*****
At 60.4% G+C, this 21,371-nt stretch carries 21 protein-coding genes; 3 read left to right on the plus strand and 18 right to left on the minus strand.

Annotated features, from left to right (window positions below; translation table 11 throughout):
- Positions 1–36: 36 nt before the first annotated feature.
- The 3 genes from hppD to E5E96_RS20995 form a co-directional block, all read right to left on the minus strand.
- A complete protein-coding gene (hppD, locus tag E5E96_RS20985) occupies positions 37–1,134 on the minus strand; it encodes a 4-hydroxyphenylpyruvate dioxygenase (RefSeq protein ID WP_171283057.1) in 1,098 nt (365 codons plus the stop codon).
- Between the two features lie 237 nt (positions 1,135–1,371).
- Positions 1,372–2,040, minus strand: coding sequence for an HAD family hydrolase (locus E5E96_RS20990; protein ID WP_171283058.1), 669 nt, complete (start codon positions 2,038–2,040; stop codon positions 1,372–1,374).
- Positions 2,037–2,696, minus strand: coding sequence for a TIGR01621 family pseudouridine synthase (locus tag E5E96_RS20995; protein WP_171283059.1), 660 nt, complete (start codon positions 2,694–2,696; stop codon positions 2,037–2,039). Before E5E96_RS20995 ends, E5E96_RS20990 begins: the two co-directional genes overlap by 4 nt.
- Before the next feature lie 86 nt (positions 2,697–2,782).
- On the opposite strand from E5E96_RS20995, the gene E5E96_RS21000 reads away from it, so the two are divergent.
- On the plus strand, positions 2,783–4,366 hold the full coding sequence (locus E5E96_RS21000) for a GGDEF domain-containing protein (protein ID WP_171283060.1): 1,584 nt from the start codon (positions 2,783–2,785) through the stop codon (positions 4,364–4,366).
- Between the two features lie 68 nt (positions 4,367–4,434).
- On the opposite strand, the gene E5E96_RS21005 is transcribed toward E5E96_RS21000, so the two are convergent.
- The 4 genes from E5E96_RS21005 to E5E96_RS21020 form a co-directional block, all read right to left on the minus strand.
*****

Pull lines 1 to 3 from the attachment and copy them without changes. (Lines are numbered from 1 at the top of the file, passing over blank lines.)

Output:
At 60.4% G+C, this 21,371-nt stretch carries 21 protein-coding genes; 3 read left to right on the plus strand and 18 right to left on the minus strand.

Annotated features, from left to right (window positions below; translation table 11 throughout):
- Positions 1–36: 36 nt before the first annotated feature.